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You searched for +publisher:"Universiteit Utrecht" +contributor:("van der Leij, W.J.R."). Showing records 1 – 3 of 3 total matches.

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1. Bloem, A.S. Prevalence of M. canis in cats in a Dutch animal shelter at the moment of admission.

Degree: 2013, Universiteit Utrecht

The risk of introduction of M. canis into Dutch animal shelters is evaluated in this study. M. canis is responsible for the infection with dermatophytosis in more than 90 percent of the cases in cats. The prevalence in a Dutch animal shelter is evaluated over a period of two months by testing the newly admitted cats (n=60) for fungal infections by using the MacKenzie method and culturing on Sabouraud and Selective Agar for three weeks. Fungal colonies were microscopically determined and reported as positive or negative for M. canis. The hypothesis : M. canis in Dutch shelter cats is a prevalent infection (>7,6%) at the moment of infection. No cats tested positive for M.Canis so the prevalence found in this research is 0%. Concluding: based on this outcome the hypothesis is rejected. Advisors/Committee Members: van der Leij, W.J.R..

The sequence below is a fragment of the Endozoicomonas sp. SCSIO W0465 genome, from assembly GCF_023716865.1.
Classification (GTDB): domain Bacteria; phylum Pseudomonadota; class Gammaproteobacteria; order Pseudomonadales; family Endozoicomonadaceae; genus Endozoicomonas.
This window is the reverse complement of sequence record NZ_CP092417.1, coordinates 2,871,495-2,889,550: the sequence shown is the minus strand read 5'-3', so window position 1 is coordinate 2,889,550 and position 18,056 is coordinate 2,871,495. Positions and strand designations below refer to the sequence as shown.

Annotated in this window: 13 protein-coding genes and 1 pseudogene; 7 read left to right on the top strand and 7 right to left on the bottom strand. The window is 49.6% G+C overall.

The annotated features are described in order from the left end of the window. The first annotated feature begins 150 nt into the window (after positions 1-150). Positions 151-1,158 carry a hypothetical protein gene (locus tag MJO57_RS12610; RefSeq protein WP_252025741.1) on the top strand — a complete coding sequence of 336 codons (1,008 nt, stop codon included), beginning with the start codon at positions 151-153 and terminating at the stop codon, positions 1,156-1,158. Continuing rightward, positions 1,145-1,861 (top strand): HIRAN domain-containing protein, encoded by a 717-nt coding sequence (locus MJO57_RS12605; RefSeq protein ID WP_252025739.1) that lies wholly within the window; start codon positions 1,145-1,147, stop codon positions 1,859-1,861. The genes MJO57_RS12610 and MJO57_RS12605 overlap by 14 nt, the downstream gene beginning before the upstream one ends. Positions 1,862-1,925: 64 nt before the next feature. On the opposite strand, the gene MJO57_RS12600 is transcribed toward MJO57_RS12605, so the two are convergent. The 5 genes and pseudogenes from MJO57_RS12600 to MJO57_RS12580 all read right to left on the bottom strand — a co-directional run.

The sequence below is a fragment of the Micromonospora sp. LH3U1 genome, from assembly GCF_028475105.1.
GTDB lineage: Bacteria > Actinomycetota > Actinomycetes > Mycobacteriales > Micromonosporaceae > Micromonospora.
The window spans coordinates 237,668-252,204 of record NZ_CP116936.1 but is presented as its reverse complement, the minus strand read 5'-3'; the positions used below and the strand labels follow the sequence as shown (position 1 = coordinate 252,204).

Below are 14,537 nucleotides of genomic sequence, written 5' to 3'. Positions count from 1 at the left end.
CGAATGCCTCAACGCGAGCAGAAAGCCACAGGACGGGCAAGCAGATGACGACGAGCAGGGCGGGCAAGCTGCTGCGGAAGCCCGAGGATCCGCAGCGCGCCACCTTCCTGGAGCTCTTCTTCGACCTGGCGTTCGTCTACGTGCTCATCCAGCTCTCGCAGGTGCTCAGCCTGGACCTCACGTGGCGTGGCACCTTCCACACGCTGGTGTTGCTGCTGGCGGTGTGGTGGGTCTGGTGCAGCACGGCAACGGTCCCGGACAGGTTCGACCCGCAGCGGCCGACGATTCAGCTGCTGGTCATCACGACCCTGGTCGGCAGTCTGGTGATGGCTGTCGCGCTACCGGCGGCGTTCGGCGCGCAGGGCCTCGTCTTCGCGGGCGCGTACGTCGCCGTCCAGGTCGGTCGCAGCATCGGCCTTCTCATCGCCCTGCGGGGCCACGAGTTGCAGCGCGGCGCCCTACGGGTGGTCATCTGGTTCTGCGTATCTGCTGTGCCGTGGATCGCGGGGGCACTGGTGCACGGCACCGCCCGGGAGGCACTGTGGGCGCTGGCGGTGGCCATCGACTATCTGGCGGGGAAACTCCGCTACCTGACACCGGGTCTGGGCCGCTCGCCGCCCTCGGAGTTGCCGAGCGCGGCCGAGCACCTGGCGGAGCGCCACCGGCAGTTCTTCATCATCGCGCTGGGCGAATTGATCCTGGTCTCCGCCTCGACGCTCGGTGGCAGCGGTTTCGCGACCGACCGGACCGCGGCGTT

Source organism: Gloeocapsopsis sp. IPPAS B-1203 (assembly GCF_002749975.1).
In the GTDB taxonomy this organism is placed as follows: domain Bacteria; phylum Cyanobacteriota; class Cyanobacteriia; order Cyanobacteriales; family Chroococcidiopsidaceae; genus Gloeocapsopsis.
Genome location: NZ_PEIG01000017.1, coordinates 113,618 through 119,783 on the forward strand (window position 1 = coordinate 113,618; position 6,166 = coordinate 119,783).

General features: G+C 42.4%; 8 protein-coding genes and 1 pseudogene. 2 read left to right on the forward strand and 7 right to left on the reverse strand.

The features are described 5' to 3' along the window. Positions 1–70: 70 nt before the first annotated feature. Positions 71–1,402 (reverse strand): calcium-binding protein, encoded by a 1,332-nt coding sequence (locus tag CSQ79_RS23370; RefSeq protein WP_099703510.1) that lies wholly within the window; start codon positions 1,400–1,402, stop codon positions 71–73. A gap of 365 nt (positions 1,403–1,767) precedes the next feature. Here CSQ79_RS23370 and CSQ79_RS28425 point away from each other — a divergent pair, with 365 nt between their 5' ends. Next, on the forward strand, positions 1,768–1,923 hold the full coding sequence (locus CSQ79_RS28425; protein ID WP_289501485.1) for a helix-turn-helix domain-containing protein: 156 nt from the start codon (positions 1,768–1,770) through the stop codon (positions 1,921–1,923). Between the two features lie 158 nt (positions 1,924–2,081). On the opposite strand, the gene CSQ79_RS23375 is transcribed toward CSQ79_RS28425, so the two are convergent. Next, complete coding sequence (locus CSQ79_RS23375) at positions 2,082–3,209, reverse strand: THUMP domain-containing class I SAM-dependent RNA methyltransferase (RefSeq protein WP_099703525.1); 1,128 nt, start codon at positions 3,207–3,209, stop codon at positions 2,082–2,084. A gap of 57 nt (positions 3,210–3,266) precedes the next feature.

Subjects/Keywords: Diergeneeskunde; Microsporum canis, feline, dermatophytosis, ringworm, cats, shelter, prevalence

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APA · Chicago · MLA · Vancouver · CSE | Export to Zotero / EndNote / Reference Manager

APA (6th Edition):

Bloem, A. S. (2013). Prevalence of M. canis in cats in a Dutch animal shelter at the moment of admission. (Masters Thesis). Universiteit Utrecht. Retrieved from http://dspace.library.uu.nl:8080/handle/1874/281027

Chicago Manual of Style (16th Edition):

Bloem, A S. “Prevalence of M. canis in cats in a Dutch animal shelter at the moment of admission.” 2013. Masters Thesis, Universiteit Utrecht. Accessed October 21, 2019. http://dspace.library.uu.nl:8080/handle/1874/281027.

MLA Handbook (7th Edition):

Bloem, A S. “Prevalence of M. canis in cats in a Dutch animal shelter at the moment of admission.” 2013. Web. 21 Oct 2019.

Vancouver: